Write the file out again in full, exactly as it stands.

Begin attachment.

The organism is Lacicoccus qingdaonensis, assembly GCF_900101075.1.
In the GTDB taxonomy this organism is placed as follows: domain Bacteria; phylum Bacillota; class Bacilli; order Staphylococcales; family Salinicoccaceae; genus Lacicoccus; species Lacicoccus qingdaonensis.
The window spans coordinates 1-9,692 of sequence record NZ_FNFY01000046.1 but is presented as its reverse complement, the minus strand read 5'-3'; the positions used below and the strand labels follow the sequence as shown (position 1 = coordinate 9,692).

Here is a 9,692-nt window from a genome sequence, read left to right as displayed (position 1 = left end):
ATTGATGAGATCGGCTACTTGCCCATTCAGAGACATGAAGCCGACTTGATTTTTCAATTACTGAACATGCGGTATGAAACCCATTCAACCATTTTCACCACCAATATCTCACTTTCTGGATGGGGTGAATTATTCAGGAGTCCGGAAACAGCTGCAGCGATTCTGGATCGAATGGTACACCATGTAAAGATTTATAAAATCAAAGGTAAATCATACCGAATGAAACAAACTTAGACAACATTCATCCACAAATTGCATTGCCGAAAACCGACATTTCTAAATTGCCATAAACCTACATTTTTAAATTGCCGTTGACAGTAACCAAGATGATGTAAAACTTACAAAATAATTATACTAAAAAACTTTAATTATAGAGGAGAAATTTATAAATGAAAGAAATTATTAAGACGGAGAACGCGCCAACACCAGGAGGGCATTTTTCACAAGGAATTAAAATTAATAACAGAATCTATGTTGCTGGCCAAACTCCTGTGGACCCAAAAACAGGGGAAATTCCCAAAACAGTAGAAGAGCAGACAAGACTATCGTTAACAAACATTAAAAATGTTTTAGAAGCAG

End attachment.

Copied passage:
The organism is Lacicoccus qingdaonensis, assembly GCF_900101075.1.
In the GTDB taxonomy this organism is placed as follows: domain Bacteria; phylum Bacillota; class Bacilli; order Staphylococcales; family Salinicoccaceae; genus Lacicoccus; species Lacicoccus qingdaonensis.
The window spans coordinates 1-9,692 of sequence record NZ_FNFY01000046.1 but is presented as its reverse complement, the minus strand read 5'-3'; the positions used below and the strand labels follow the sequence as shown (position 1 = coordinate 9,692).

Here is a 9,692-nt window from a genome sequence, read left to right as displayed (position 1 = left end):
ATTGATGAGATCGGCTACTTGCCCATTCAGAGACATGAAGCCGACTTGATTTTTCAATTACTGAACATGCGGTATGAAACCCATTCAACCATTTTCACCACCAATATCTCACTTTCTGGATGGGGTGAATTATTCAGGAGTCCGGAAACAGCTGCAGCGATTCTGGATCGAATGGTACACCATGTAAAGATTTATAAAATCAAAGGTAAATCATACCGAATGAAACAAACTTAGACAACATTCATCCACAAATTGCATTGCCGAAAACCGACATTTCTAAATTGCCATAAACCTACATTTTTAAATTGCCGTTGACAGTAACCAAGATGATGTAAAACTTACAAAATAATTATACTAAAAAACTTTAATTATAGAGGAGAAATTTATAAATGAAAGAAATTATTAAGACGGAGAACGCGCCAACACCAGGAGGGCATTTTTCACAAGGAATTAAAATTAATAACAGAATCTATGTTGCTGGCCAAACTCCTGTGGACCCAAAAACAGGGGAAATTCCCAAAACAGTAGAAGAGCAGACAAGACTATCGTTAACAAACATTAAAAATGTTTTAGAAGCAG